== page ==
Background: Surgery is curative for the majority of patients with endometrial carcinoma: Consequently, the use of adjuvant therapy has been controversial. More effective methods to identify patients who are at risk for recurrence and who would benefit from adjuvant therapy are needed. The objective of this study was to investigate the prognostic significance of ribosomal DNA (rDNA) methylation in patients with endometrial carcinoma.
Methods: rDNA methylation was assessed in 215 endometrial tumors by Southern blot analysis of HpaII-digested DNA using a probe corresponding to the 5.8 and 28S ribosomal subunits. Tumor rDNA methylation status was correlated with patient outcome.
Results: The majority of tumors demonstrated high levels of rDNA methylation (rDNA-high; 74%). Both disease free survival and overall survival were significantly worse for patients with low-level rDNA methylation (rDNA-low; P < 0.0001). African-American patients were more likely to have rDNA-low tumors than Caucasian patients (P = 0.002). Among the subpopulation of patients with endometrial carcinoma for whom the use of adjuvant therapy is most controversial (148 women with Stage I-II endometrioid tumors), survival was significantly worse for the patients with rDNA-low tumors (P < 0.0001); and, using multivariate analyses, tumor rDNA level was the only significant prognostic factor for both disease free survival and overall survival (hazard ratios, 11.0 and 26.3, respectively; P < 0.01 for both).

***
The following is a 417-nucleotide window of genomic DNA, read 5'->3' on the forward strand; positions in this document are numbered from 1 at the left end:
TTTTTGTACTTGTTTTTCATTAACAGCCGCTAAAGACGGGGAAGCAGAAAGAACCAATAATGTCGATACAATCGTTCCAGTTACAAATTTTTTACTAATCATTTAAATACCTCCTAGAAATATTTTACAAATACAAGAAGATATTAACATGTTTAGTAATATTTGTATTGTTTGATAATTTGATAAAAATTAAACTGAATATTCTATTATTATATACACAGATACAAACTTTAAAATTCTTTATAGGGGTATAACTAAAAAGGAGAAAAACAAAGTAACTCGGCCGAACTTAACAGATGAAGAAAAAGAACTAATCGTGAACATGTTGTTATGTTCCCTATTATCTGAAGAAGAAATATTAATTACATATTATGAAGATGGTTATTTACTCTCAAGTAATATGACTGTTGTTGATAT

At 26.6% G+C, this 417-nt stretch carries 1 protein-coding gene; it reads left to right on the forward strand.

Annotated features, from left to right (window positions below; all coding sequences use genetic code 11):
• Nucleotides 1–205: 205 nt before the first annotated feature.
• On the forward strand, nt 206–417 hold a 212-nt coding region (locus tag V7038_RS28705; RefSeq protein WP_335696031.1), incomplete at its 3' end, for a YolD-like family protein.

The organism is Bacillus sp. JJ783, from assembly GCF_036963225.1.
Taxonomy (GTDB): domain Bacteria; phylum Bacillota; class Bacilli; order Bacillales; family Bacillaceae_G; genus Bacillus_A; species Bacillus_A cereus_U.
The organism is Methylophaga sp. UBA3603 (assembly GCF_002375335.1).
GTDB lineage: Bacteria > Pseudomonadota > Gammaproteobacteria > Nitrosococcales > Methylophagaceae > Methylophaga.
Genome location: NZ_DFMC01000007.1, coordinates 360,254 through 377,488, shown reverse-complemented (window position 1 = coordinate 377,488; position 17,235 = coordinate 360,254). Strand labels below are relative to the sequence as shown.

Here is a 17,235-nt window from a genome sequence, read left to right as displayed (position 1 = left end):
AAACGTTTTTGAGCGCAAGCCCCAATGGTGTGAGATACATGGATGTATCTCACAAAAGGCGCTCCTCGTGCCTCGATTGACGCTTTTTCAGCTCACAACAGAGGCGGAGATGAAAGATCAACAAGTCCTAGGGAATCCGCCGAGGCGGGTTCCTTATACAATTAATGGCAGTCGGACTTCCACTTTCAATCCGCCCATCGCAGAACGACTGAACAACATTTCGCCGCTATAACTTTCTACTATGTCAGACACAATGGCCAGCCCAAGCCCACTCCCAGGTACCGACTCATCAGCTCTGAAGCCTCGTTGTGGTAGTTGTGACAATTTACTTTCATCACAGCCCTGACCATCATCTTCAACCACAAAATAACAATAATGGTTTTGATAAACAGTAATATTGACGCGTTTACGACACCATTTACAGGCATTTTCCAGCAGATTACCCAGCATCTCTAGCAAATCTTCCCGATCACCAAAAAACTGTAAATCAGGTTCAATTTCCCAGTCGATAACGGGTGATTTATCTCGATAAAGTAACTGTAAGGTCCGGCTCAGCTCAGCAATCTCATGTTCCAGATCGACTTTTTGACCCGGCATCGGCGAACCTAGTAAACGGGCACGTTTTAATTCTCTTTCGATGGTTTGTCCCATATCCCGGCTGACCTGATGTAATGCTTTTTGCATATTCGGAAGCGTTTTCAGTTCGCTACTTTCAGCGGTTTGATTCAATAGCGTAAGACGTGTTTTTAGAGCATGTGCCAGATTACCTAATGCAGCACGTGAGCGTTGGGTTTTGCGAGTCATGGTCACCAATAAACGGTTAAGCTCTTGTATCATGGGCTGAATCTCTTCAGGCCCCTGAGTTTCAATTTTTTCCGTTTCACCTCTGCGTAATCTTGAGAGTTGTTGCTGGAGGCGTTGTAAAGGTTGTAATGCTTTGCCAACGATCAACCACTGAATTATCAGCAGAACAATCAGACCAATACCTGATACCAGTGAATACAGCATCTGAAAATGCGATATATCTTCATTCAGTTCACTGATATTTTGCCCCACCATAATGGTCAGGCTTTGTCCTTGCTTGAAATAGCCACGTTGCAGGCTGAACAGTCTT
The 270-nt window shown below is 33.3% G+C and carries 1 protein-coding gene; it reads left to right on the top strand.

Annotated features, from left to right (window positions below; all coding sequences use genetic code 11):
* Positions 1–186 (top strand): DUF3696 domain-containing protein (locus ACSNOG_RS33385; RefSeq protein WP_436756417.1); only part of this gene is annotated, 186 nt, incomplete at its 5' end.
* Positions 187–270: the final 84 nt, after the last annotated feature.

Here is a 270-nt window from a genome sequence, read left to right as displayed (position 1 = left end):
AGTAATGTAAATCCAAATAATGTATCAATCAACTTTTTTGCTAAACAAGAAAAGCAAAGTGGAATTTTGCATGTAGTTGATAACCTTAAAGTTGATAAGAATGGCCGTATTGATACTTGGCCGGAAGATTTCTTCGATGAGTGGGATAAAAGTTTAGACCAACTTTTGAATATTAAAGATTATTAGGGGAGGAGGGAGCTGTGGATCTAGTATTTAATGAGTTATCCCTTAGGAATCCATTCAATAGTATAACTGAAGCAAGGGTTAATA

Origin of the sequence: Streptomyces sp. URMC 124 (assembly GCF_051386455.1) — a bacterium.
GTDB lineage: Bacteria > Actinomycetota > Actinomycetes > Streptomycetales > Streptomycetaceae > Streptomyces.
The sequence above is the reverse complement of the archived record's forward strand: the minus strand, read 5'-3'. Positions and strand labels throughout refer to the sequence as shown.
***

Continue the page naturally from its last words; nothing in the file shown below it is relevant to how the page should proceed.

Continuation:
Conclusions: rDNA methylation is an independent prognostic indicator for patients with endometrial carcinoma that may serve to identify women with early-stage disease at who are at high risk for recurrence. Racial differences in DNA methylation may explain the historically observed disparity in survival between African-American patients and Caucasian patients.
Copyright 2002 American Cancer Society.